Monday 26 August 2019

Tourists trapped for second day by Bali volcano

A flight information board shows cancelled flights at Ngurah Rai International Airport in Bali, Indonesia. Photo: PA
A flight information board shows cancelled flights at Ngurah Rai International Airport in Bali, Indonesia. Photo: PA

Firida Lisnawati

Tens of thousands of tourists were stranded for a second day as a volcano with a deadly history continued to erupt on Bali, spitting ash more than 3km high and stranding tens of thousands of tourists for a second day.

Lava is welling in the crater of Mount Agung, but it remains unclear how bad the eruption might be, or how long it could last.

Authorities have raised the alert to the highest level, and told 100,000 people to leave an area extending 10km from the crater as it belches grey and white plumes into the sky. Agung's last major eruption in 1963 killed about 1,100 people.

Officials extended the closure of Bali's international airport for another 24 hours due to concerns that jet engines could choke on the thick volcanic ash, which was moving across the island.

Airport spokesman Ari Ahsanurrohim said more than 440 flights were cancelled yesterday, affecting nearly 60,000 passengers, about the same as Monday.

Without aircraft, getting in or out of Bali requires travelling hours by land and boat to an airport on another island.

Experts said a larger, explosive eruption is possible, or Agung could stay at its current level of activity for weeks.

"If it got much worse, it would be really hard to think of. You've got a huge population centre, nearly a million people in Denpasar and surroundings, and it's very difficult to envision moving those people further away," said Richard Arculus, a volcano expert at Australian National University, adding that an eruption in 1843 was even more explosive than the one in 1963.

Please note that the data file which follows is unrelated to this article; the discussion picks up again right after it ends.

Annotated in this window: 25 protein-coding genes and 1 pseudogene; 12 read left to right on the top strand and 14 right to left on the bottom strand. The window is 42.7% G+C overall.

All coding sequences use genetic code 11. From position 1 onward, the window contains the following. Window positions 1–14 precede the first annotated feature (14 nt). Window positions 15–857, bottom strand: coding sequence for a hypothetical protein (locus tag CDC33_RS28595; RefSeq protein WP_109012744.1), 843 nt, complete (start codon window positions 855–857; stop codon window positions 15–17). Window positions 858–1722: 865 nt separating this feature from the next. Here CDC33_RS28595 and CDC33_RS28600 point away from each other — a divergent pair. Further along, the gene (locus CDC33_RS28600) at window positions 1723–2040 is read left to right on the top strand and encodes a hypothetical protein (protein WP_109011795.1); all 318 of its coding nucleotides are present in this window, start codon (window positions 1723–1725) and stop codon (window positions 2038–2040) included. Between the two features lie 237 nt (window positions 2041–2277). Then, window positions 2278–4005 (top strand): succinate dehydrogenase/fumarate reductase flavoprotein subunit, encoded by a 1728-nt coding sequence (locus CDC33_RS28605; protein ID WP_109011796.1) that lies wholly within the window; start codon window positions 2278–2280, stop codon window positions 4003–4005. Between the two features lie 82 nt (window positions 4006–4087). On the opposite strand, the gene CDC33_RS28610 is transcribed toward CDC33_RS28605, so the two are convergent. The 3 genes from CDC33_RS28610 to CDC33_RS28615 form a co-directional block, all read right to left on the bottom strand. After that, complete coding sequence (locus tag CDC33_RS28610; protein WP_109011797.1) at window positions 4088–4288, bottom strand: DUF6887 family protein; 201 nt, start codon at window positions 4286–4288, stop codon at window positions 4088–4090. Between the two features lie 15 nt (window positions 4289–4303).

"There are many examples in history where you have this kind of seismic build-up - steam ejections of a little bit of ash, growing eruptions of ash to a full-scale stratosphere-reaching column of ash, which can presage a major volcanic event," he said.

A Nasa satellite detected a thermal anomaly at the crater, said senior Indonesian volcanologist Gede Swantika.

That means a pathway from the storage chamber in the volcano's crust has opened, giving magma easier access to the surface.

Indonesian officials first raised the highest alert two months ago, when a rash of seismic activity was detected at the mountain. More than 100,000 people living near the volcano fled their homes, many abandoning their livestock or selling it for a fraction of the normal price. The seismic activity decreased by the end of October, prompting authorities to lower the alert level.

Tremors increased again last week, and officials upped the alert and ordered another large-scale evacuation, with nearly 40,000 people now staying in 225 shelters.

Irish Independent

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